There has been a recent recommendation to set restoration baselines as pre-degradation ecological communities. However this is a nostalgic aspiration, akin to restoring the ‘Garden of Eden’. It is unrealistic, expensive and does not acknowledge ecosystem change. Restoration should respond to the current drivers of biodiversity loss by addressing declines in ecosystem function and provisioning of ecosystem services.
You are probably unintentionally contributing to the future demise of the Siberian tiger. Tiger habitat, predominantly Mongolian oak, is being destroyed by illegal logging. As consumers of oak furniture, which has potentially been illegally sourced from tiger habitat, we are all part of the problem, but we can also be part of the solution. The next time you buy solid oak furniture, ask where it comes from?
The Siberian tiger, at home in the Mongolian oak forests (www.worldwildlife.org)
Many plants, and trees in particular, have been standing where they are today for 100s and even 1000s of years. How have they been able to cope with the changing conditions over such a long time? Will this intrinsic ability to stay put and cope with changing conditions help them survive the rapid and human-induced climate change of today?
Six major biodiversity hotspots have been identified across South Australia, including Western Kangaroo Island, Southern Mount Lofty Ranges, Anangu Pitjantjatjara Yankunytjatjara lands, Southern Flinders Ranges, Southern Eyre Peninsula and the Lower South East. However each of these areas is also currently under threat from a combination of habitat fragmentation, invasive species, altered fire regimes and climate change.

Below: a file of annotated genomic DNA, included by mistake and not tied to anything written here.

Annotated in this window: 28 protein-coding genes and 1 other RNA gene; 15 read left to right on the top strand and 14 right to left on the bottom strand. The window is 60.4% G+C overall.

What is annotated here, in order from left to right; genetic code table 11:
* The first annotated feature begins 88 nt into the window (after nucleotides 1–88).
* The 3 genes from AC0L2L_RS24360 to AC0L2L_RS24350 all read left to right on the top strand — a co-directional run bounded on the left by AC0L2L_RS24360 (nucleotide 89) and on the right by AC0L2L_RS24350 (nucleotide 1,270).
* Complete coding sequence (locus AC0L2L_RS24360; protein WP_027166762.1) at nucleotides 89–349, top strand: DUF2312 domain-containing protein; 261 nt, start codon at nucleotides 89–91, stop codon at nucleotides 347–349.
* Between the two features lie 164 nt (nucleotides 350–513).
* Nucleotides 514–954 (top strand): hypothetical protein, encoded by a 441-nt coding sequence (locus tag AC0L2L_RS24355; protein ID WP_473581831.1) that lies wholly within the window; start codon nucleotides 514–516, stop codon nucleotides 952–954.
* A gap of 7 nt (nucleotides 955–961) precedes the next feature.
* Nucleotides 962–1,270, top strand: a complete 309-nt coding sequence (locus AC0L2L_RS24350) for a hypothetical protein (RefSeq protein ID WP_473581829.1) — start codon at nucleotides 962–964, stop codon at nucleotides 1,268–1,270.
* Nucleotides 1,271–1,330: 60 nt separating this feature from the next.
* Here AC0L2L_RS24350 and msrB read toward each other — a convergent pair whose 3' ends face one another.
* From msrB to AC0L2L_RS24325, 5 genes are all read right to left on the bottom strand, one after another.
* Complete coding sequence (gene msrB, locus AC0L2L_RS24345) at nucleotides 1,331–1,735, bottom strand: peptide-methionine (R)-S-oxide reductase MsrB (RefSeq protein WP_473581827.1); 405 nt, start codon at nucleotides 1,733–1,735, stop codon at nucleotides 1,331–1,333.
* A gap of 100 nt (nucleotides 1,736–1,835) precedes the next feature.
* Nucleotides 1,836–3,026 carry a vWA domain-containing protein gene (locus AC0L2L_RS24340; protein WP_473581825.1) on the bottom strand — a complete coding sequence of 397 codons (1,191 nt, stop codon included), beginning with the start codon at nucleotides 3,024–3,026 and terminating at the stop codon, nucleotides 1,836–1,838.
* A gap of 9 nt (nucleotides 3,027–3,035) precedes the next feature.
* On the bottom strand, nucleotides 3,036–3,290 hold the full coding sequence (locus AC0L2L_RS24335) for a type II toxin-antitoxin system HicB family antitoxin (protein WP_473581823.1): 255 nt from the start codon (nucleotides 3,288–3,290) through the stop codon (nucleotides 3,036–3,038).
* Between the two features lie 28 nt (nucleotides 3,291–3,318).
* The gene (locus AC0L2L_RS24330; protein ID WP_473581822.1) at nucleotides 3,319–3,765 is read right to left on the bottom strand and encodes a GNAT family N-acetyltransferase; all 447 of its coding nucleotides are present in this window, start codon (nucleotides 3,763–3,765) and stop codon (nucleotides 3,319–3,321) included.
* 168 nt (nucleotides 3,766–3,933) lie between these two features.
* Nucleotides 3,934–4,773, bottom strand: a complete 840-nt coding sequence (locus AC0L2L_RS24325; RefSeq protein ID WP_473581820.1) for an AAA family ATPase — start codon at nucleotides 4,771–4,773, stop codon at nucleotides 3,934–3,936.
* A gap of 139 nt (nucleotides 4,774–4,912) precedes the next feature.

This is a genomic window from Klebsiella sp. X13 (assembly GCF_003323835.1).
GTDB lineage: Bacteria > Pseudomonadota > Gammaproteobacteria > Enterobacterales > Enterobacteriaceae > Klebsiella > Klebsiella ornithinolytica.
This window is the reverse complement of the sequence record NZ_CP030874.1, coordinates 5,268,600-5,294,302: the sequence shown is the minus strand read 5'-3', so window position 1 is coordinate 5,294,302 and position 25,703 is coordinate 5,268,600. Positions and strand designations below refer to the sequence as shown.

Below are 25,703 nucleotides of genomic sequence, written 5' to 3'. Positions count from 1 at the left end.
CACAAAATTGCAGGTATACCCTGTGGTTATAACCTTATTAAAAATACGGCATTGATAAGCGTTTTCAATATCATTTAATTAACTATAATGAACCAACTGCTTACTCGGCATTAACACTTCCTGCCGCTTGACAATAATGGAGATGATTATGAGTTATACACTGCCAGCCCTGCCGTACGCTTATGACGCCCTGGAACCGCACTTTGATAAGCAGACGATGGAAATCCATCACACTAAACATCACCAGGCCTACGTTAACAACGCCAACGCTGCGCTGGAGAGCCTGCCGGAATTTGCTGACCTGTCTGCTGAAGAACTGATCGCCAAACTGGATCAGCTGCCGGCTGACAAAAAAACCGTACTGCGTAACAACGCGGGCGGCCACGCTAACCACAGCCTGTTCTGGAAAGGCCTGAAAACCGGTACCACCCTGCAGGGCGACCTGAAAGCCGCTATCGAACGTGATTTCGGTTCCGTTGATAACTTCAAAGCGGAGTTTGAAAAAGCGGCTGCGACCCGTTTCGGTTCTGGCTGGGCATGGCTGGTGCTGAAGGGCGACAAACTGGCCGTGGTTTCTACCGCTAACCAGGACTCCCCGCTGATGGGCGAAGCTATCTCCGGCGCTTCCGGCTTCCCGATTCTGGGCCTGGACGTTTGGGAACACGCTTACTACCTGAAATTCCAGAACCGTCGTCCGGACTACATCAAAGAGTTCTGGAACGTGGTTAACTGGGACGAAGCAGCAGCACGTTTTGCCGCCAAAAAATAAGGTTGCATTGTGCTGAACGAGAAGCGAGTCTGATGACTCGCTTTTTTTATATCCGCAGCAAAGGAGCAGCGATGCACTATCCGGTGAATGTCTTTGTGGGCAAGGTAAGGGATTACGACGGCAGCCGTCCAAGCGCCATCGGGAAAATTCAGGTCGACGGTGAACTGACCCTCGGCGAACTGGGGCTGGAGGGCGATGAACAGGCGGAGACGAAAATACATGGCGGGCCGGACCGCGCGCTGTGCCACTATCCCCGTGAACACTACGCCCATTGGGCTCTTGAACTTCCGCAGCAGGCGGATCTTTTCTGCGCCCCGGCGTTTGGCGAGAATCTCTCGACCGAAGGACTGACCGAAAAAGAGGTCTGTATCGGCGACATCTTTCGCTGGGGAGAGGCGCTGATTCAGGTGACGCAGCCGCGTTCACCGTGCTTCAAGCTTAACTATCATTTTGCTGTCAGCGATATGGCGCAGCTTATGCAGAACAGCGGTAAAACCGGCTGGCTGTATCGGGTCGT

Details of recent research outputs from my group at the University of Adelaide can be found on our website: www.lowelabgroup.com.au
A couple of ‘ResearchByte’ articles, recently released, detail a review paper on plant adaptation to climate change, published in Conservation Genetics, and a research paper on identifying centres of plant biodiversity in South Australia, published in PLoS ONE, and can be found here.
Also, you may have seen recent media coverage of my group’s involvement in a legal trial in the US, where four men have pleaded guilty to theft and environmental crimes under the Lacey act. My group were involved in providing the genetic fingerprinting evidence that demonstrated that a batch of big leaf maple (Acer macrophyllum), sold to guitar companies, had been illegally logged from a protected stand. Check out more details here.
As well as the website, you can follow my group’s scientific undertakings through our Facebook page
Over the past few weeks there has been much political ado about the withholding of funding for Australia’s science infrastructure program. But now the funding is secure does anyone really understand what this research infrastructure is and why it is so important to us?
Artists impression of the Square Kilometre Array, part of Australia’s national research infrastructure
The following is an open letter initiated by Dr Andrew Glikson, signed by Australian environmental and climate scientists and as published in The Conversation.
We the undersigned are concerned that the Australian Government’s 2015 Intergenerational Report underestimates the serious threat of global warming to future generations.
Australia’s waterside cities are under threat from rising sea levels unless more is done to stop CO2 emissions (Michael Dawes)
The Anthropocene, the geological epoch when humans have had an overriding influence on the earth and its atmosphere, is a step closer to being formally recognised as a geological period – and apparently it all started in 1610!
Shouldn’t we be taking the idea of eating insects – or entophagy – a bit more seriously?
A delicious and nutrious meal all wrapped up in a crunchy coating! (zmescience)
Could politicians and scientists in the future be charged with “climate negligence”?